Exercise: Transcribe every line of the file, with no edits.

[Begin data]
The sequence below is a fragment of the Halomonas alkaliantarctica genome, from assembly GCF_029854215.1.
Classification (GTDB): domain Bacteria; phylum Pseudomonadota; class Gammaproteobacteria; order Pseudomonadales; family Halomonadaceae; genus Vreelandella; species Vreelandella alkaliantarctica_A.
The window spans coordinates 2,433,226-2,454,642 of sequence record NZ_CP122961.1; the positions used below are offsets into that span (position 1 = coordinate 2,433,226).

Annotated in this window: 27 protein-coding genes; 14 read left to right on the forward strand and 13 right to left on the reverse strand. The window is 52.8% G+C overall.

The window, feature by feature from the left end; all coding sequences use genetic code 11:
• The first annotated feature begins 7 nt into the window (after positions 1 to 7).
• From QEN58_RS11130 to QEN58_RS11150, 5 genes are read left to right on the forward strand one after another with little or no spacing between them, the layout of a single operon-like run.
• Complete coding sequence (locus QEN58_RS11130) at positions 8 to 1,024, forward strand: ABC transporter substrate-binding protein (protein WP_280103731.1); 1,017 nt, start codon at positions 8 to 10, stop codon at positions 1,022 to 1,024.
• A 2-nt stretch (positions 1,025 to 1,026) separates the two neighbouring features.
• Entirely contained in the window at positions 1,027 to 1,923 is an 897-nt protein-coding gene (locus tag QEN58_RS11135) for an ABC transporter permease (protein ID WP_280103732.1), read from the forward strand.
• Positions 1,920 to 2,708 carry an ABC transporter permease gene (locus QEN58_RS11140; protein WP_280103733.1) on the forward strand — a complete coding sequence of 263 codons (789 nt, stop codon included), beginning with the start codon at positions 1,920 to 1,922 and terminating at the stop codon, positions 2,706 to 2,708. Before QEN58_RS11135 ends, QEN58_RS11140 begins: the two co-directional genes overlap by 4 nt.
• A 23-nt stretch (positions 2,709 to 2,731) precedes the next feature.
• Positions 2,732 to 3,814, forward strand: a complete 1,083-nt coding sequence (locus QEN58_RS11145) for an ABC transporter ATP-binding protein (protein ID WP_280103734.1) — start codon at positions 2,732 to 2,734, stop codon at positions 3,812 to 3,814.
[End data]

The sequence below is a fragment of the Halomonas alkaliantarctica genome, from assembly GCF_029854215.1.
Classification (GTDB): domain Bacteria; phylum Pseudomonadota; class Gammaproteobacteria; order Pseudomonadales; family Halomonadaceae; genus Vreelandella; species Vreelandella alkaliantarctica_A.
The window spans coordinates 2,433,226-2,454,642 of sequence record NZ_CP122961.1; the positions used below are offsets into that span (position 1 = coordinate 2,433,226).

Annotated in this window: 27 protein-coding genes; 14 read left to right on the forward strand and 13 right to left on the reverse strand. The window is 52.8% G+C overall.

The window, feature by feature from the left end; all coding sequences use genetic code 11:
• The first annotated feature begins 7 nt into the window (after positions 1 to 7).
• From QEN58_RS11130 to QEN58_RS11150, 5 genes are read left to right on the forward strand one after another with little or no spacing between them, the layout of a single operon-like run.
• Complete coding sequence (locus QEN58_RS11130) at positions 8 to 1,024, forward strand: ABC transporter substrate-binding protein (protein WP_280103731.1); 1,017 nt, start codon at positions 8 to 10, stop codon at positions 1,022 to 1,024.
• A 2-nt stretch (positions 1,025 to 1,026) separates the two neighbouring features.
• Entirely contained in the window at positions 1,027 to 1,923 is an 897-nt protein-coding gene (locus tag QEN58_RS11135) for an ABC transporter permease (protein ID WP_280103732.1), read from the forward strand.
• Positions 1,920 to 2,708 carry an ABC transporter permease gene (locus QEN58_RS11140; protein WP_280103733.1) on the forward strand — a complete coding sequence of 263 codons (789 nt, stop codon included), beginning with the start codon at positions 1,920 to 1,922 and terminating at the stop codon, positions 2,706 to 2,708. Before QEN58_RS11135 ends, QEN58_RS11140 begins: the two co-directional genes overlap by 4 nt.
• A 23-nt stretch (positions 2,709 to 2,731) precedes the next feature.
• Positions 2,732 to 3,814, forward strand: a complete 1,083-nt coding sequence (locus QEN58_RS11145) for an ABC transporter ATP-binding protein (protein ID WP_280103734.1) — start codon at positions 2,732 to 2,734, stop codon at positions 3,812 to 3,814.